The Beach Boys
Made in California
Made in California (the umpteenth collection of the Hawthorne, CA act's work) upholds this view. Celebrating their prolonged 50th anniversary, the collection spans their entire career. The Beach Boys' catalogue is ripe for anthologizing — with few notable exceptions, they were never really an album band. However, in giving roughly equal weight to each phase of their storied and troubled career, Made in California inevitably short-changes their '60s peak while packing in too many non-essential cuts from the '70s and beyond.
"Girl Don't Tell Me" (the B-side to "Barbara Ann" and a song that's grown in esteem in recent years) is noticeably absent, while a handful of tracks from last year's That's Why God Made the Radio are included, ostensibly to justify this collection, since it's the only thing the group have recorded since their previous 30th anniversary boxset.
Thankfully, the powers that be also had the forethought to omit the group's ill-advised mid-'80s collaboration with the Fat Boys. Four-and-half discs are dedicated to the band's career proper, with live tracks taking up the back half of disc five. Like the Beatles' Anthology series, radio spots and rough takes are placed chronologically throughout the collection, but a separate disc of more of these rarities is also included. It's unclear why they couldn't settle on how to present these selections.
Many of the unearthed tracks come from the Boys's late '70s slide to schmaltz, although the inclusion of Dennis Wilson's previously unreleased "(Wouldn't It be Nice to) Live Again," originally slated for Surf's Up, is a major highlight. The mixes — some new, others previously unreleased — fluctuate between stereo and mono, ultimately satisfying neither side of the audiophile debate. The additional booklet includes an oral history of the legends, one where the slightest hint of controversy is glossed over. Of course, if you're buying a six-disc Beach Boys collection, chances are you're pretty familiar with their story.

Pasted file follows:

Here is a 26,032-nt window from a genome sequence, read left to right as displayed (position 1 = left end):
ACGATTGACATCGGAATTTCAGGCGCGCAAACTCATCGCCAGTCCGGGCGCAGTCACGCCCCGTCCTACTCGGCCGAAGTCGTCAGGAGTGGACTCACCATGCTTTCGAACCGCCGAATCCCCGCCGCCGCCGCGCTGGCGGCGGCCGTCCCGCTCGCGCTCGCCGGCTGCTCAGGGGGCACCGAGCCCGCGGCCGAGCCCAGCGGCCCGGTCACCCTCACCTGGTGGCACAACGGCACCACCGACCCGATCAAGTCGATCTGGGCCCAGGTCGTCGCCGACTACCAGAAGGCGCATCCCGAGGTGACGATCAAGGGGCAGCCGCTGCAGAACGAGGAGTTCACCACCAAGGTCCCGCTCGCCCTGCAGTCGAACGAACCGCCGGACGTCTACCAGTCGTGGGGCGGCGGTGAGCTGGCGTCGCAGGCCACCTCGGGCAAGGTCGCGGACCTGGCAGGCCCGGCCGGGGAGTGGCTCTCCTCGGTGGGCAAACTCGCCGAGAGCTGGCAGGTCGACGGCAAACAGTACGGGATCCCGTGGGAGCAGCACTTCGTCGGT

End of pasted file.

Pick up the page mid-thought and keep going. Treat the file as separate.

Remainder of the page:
This ultimately begs the question: who is this collection for? Die-hard fans will have most of these already, while there's simply too much to digest, and too much filler, for new fans. Fifty years is a good reason to celebrate any artist, but by toeing the party line — one that many critics and fans have completely rejected — Made in California paints a false picture of one of rock's most enduring and puzzling acts. (Capitol)
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